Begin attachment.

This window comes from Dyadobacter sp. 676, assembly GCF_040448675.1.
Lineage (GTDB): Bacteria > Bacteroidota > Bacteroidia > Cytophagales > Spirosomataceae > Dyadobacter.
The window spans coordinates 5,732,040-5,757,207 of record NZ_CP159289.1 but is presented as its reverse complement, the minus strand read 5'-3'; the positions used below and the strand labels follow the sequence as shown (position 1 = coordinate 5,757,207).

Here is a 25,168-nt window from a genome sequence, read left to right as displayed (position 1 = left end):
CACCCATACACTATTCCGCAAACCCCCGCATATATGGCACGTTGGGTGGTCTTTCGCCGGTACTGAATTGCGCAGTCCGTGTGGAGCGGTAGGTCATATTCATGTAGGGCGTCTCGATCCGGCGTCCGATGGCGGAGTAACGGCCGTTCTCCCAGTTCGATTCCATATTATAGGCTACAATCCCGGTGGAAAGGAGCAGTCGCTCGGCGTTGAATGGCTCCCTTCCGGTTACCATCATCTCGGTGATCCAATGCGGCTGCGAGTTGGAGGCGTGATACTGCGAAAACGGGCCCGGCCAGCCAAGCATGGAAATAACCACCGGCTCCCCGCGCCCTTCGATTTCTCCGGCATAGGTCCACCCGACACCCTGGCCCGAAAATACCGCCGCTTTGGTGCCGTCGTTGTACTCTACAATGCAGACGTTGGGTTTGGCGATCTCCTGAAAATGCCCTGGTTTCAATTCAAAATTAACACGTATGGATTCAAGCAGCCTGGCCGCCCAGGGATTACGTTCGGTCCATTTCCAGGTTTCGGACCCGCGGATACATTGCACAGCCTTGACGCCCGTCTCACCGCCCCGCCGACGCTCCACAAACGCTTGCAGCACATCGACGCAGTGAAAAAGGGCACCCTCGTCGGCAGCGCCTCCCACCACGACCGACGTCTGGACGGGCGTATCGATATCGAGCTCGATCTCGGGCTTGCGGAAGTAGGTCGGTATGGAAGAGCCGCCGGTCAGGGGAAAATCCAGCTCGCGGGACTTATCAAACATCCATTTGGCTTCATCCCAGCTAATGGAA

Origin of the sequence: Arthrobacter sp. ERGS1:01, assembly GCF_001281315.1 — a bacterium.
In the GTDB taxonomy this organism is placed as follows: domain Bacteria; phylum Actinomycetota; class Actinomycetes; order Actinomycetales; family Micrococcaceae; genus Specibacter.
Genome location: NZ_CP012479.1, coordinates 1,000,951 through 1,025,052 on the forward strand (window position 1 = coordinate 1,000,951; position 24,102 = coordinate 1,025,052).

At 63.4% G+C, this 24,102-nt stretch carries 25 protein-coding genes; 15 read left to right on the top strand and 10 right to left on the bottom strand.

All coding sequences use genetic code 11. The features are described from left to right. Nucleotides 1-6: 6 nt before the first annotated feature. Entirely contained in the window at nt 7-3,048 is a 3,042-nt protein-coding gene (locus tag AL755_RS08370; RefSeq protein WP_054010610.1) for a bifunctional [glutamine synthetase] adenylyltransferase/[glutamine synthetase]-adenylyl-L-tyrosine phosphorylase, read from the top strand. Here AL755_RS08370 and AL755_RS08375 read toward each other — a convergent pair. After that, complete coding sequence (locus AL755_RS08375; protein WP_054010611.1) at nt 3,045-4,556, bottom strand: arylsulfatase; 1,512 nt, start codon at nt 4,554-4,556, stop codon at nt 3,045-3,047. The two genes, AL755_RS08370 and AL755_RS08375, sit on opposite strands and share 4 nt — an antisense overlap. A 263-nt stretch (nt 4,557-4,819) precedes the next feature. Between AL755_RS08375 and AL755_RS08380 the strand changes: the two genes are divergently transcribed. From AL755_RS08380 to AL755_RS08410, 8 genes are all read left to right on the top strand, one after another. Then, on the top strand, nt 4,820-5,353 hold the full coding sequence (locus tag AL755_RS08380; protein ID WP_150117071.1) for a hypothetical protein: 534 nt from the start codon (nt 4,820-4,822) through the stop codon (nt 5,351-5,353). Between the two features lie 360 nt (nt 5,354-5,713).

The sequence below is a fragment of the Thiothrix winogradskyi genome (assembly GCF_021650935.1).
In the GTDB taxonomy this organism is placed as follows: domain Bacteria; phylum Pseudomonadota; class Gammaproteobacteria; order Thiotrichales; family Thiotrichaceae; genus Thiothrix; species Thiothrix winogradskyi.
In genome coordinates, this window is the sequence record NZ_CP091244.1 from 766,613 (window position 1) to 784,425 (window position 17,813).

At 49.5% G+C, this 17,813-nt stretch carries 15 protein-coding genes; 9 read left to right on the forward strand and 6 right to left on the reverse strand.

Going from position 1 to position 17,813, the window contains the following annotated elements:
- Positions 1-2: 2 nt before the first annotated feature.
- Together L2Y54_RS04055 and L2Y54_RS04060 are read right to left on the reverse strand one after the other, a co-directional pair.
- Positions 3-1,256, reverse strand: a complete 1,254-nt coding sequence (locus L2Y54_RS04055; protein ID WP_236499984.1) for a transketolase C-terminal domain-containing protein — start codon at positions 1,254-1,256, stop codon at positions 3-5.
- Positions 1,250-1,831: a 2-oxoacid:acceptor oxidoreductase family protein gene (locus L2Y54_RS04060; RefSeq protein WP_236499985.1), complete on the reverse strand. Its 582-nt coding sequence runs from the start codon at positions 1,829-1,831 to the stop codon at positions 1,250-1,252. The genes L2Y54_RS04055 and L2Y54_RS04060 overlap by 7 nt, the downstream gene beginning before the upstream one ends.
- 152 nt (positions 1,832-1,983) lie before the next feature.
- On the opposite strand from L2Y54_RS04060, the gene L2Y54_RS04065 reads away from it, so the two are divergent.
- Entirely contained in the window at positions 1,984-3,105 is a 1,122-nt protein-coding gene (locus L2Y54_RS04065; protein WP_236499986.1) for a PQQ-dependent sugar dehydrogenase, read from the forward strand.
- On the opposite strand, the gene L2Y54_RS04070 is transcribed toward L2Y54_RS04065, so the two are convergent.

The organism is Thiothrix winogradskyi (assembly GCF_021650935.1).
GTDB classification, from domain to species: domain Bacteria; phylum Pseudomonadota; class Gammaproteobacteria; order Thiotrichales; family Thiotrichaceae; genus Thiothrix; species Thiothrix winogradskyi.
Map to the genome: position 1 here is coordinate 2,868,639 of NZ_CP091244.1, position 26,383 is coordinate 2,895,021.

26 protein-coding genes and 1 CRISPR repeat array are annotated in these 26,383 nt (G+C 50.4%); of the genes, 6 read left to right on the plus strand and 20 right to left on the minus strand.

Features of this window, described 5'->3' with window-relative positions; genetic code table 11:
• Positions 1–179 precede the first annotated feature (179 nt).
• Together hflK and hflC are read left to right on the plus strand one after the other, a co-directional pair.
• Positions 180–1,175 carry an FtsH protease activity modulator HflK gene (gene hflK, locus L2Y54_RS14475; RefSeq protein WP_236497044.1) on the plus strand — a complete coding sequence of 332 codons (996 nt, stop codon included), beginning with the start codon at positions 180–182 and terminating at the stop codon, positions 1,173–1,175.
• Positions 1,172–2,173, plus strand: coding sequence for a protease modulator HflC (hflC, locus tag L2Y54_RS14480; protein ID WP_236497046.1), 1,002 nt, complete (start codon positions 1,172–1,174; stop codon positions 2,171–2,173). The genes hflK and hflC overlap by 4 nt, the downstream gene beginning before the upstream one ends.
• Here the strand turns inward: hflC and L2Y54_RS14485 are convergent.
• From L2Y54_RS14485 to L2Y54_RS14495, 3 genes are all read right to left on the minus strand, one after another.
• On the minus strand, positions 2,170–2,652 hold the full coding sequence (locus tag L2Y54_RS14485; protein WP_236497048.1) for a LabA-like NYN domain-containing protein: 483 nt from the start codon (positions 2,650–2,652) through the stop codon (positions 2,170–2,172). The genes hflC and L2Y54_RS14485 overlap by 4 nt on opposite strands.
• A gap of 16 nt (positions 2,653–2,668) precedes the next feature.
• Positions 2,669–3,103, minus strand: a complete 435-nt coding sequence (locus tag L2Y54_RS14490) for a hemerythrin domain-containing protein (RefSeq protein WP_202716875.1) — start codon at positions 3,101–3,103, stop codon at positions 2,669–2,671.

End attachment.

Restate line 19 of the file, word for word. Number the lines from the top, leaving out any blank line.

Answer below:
- Positions 1,250-1,831: a 2-oxoacid:acceptor oxidoreductase family protein gene (locus L2Y54_RS04060; RefSeq protein WP_236499985.1), complete on the reverse strand. Its 582-nt coding sequence runs from the start codon at positions 1,829-1,831 to the stop codon at positions 1,250-1,252. The genes L2Y54_RS04055 and L2Y54_RS04060 overlap by 7 nt, the downstream gene beginning before the upstream one ends.